Eleventy is a good option, but the server-side rendering on the edge functionality is currently an experimental feature that only works on Netlify.

And so we’re left with RedwoodJS, a full-stack framework which could be a great option in theory, but appears to come with a lot of overheads and integrations that I’m not sure I need just yet!

There simply aren’t enough options.

⭐️ Update: Nuxt is also a valid option!

After sharing this post on Twitter, Daniel Roe let me know that Nuxt 3 provides a hybrid combination of static pages and server-side rendered pages as an MPA. He also submitted a pull request to update the WTF project. Thanks, Daniel!

There are problems to be solved

I’ve presented only one problem here — and there are many. As Zach Leatherman (creator of Eleventy) points out, there are also many ways to define server-side rendering, so how do I decide which framework to use, if I don’t know which type of SSR my new project needs, or if it even needs SSR at all? And what’s more, as the web continues to evolve, developers are hypothesising that servers and serverless can actually cut down build times and match your static site's speed. So I should definitely be using servers, then? Should we even be building static sites anymore? 🌶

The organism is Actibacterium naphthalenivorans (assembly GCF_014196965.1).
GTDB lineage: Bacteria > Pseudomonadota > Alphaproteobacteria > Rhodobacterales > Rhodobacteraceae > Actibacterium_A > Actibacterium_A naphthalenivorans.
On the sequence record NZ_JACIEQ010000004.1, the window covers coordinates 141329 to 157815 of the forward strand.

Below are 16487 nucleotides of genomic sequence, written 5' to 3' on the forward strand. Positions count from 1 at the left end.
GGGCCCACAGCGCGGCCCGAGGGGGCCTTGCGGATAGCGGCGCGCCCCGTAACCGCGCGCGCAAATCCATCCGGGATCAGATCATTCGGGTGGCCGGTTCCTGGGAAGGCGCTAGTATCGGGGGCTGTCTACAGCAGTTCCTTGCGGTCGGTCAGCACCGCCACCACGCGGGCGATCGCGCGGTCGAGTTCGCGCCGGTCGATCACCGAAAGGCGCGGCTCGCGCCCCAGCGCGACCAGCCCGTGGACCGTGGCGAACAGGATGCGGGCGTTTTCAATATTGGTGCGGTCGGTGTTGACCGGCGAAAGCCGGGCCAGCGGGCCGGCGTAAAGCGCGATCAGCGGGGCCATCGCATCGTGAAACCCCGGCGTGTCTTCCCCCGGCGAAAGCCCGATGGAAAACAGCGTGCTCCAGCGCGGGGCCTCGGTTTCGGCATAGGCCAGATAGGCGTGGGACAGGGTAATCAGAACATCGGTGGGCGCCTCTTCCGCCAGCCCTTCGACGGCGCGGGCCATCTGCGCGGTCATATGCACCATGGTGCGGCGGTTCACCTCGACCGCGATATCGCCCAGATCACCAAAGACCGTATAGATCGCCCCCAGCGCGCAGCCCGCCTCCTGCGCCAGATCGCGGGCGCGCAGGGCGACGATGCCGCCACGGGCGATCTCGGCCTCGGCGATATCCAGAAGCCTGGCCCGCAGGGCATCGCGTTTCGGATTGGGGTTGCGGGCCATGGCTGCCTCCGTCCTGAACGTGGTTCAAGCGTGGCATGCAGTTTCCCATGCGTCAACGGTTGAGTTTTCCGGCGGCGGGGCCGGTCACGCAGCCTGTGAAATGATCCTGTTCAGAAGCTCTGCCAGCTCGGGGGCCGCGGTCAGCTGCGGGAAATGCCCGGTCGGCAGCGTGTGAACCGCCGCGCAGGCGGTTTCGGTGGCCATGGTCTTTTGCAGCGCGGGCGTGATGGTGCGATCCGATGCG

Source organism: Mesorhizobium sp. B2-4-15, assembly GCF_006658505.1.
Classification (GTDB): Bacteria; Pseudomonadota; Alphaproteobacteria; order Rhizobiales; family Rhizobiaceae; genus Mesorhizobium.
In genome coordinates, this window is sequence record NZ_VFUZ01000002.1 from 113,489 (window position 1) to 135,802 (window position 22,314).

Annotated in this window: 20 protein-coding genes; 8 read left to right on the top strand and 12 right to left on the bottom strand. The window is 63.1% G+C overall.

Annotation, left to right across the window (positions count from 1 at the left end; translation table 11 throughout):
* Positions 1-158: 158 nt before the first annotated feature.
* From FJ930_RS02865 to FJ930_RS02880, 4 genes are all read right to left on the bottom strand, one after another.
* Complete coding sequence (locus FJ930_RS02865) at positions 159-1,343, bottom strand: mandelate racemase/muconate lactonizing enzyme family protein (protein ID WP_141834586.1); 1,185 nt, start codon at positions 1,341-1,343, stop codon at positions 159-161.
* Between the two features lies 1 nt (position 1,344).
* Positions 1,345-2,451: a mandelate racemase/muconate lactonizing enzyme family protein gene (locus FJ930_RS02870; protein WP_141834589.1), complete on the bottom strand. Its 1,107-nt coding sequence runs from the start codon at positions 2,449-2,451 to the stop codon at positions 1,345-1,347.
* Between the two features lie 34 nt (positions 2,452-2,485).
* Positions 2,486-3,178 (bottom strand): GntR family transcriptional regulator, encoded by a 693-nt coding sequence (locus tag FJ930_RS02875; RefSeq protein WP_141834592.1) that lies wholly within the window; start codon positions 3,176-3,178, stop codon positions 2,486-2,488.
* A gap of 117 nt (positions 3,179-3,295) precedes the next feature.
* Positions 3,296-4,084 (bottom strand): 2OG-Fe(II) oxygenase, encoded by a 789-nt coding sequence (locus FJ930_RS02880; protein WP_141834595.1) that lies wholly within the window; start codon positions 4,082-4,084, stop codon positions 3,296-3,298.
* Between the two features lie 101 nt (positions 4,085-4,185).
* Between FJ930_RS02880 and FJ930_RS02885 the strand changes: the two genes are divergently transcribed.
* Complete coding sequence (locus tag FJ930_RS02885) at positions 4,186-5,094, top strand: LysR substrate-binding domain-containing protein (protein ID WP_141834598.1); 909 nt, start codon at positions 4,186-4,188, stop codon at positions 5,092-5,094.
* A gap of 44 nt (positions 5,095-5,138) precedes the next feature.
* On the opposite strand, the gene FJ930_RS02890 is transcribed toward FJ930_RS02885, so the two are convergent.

And the SPA vs MPA debate rages on. Ben Holmes, core maintainer of Astro, argues that modern browser APIs could make Multi-Page Applications feel like Single-Page Apps — rendering SPA frameworks much less necessary in the future.

And this is only touching the surface. Whilst React has been the go-to SPA framework for almost a decade, younger frameworks such as SolidJS are making moves to tackle the performance constraints and overheads that come with reactive DOM updates. There are certainly problems that could be solved with new frameworks. And we’re developers; we build to solve problems, right?

Frameworks can help solve problems

As Ryan Carniato, creator of SolidJS says: “We need new frameworks. We need innovation right now.” He goes on to describe how he’s committed to bringing framework authors together to work on building a better web ecosystem — together. “Qwik, Astro, Solid, Marko, 11ty, and Angular now share a friendly space to share ideas [and to] bridge the gap between these technologies and the people that would use them.” I’m really grateful to Ryan for sharing his insights on being a framework author. It’s actually what helped challenge my views on this part of the web ecosystem and inspired me to write this post.

So if there’s a problem you want to solve, and if it could be solved through building a new JavaScript framework — build that new JavaScript framework. I’m with you. And I’d love to try it out one day.

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Salma sitting cross legged on a sofa, holding a microphone, looking up into the right of the space.

Salma Alam-Naylor

I'm a live streamer, software engineer, and developer educator. I help developers build cool stuff with blog posts, videos, live coding and open source projects.